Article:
I have always thought that what basically differentiates some people from others is precisely the set of capacities they have to perceive the world in different ways. And therein lies part of the greatness of humanity. Between all of them, the painting can be much richer, more colorful, finer, more outlined. Each interpretation helps to compose the mosaic, although it will never be complete.
What then does reality consist of? Is what we see real? Do you see the same as me? Can technology help us to better perceive the world?
The first three questions are difficult to answer and are probably the subject of other fields of knowledge such as philosophy. The objective of this post (and others that will make up a series) therefore focuses on answering the fourth question and wants to delve into the description of a set of technologies that help improve the perception of the world: augmented reality. The full report, in PDF, of which this synthesis has been made can be downloaded from the Fundación Telefónica website.
The concept of augmented reality (in English Augmented Reality or AR) groups those technologies that allow the superposition, in real-time, of images, markers or information generated virtually, on images of the physical world. In this way, an environment is created in which information and virtual objects merge with real objects, offering such an experience for the user, that they may come to think that it is part of their daily reality, forgetting even the technology that they use. gives support. That is why augmented reality can be understood as a technology that offers a new lens to see the world, to perceive it in an “augmented” way.
Advances in mobile devices, mainly in smartphones, but also in different technologies that combine the real world with virtual information, have led to the fact that today we can enjoy these applications and that augmented reality is already positioned to enter into the consumer sector in a generalized way. But the essential element in this mix that makes up augmented reality is the availability of permanent connectivity since precisely the potential of a large part of these services is to be able to access digital information complementary to that of the physical world updated in real-time and that is only possible thanks to telecommunication networks and infrastructures.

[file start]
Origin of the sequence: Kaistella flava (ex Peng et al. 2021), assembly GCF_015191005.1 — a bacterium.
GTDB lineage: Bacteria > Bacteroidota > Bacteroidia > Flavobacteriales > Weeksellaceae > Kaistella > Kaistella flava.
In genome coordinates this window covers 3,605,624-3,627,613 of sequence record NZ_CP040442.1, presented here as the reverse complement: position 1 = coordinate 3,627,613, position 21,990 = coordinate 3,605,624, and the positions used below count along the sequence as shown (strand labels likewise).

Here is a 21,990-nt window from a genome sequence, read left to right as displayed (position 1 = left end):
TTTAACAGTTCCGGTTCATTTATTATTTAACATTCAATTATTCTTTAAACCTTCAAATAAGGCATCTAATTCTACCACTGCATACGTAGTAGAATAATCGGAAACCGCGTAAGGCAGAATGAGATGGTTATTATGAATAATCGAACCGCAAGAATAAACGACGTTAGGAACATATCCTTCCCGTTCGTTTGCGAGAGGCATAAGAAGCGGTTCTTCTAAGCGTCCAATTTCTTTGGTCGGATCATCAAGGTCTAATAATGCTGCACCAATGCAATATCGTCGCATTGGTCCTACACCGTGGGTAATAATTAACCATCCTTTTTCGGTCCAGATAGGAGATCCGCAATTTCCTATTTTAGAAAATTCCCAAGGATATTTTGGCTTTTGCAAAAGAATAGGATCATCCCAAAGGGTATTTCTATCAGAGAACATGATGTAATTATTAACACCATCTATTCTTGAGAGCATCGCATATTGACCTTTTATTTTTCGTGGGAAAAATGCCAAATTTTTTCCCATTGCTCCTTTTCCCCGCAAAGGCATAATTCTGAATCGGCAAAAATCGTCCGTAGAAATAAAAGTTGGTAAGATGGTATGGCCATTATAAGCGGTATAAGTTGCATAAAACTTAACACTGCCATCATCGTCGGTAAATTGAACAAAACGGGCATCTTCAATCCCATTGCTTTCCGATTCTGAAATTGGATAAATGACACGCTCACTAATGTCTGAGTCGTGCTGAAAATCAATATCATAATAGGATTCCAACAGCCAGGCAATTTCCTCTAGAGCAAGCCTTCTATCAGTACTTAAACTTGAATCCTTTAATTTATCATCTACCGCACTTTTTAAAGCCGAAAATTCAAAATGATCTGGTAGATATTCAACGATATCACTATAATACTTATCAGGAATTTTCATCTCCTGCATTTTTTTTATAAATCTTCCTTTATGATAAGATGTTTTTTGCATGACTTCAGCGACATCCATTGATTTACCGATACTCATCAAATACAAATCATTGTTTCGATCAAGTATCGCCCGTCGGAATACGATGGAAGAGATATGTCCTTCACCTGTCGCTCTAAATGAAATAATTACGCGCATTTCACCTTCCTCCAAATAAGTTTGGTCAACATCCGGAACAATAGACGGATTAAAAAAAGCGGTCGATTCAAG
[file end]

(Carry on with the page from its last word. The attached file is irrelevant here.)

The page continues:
In a simplified way, therefore, to compose an augmented reality service, 4 basic ingredients are necessary
- An element that captures the images of reality that users are seeing. For example, a simple camera that is present in computers or mobile phones.
- An element on which to project the mixture of real images with synthesized images. For this, you can use the screen of a computer, a mobile phone or a video game console.
- A processing element, or several of them working together. Its mission is to interpret the real-world information that the user receives, generate the virtual information that each specific service needs and mix it appropriately. Again we find these elements on PCs, mobiles or consoles.
An element that could be called “augmented reality activator”.In an ideal world, the trigger would be the image that users are viewing, since the system should react from it. But, given the technical complexity that this process requires, other elements are currently used to replace them. It is then about location elements such as GPS that are currently integrated into a large part of smartphones, as well as compasses and accelerometers that allow identifying the position and orientation of said devices, as well as labels or markers of the RFID type of two-dimensional codes, or in general any other element that is capable of supplying information equivalent to that provided by what the user sees, such as sensors. In an ideal case, some of these elements could be eliminated. This would happen if it is achieved,
The augmented reality technologies as they come to complete our vision of the world ampliándonos perception and helping to compose a mosaic with increasingly finer granularity and improved.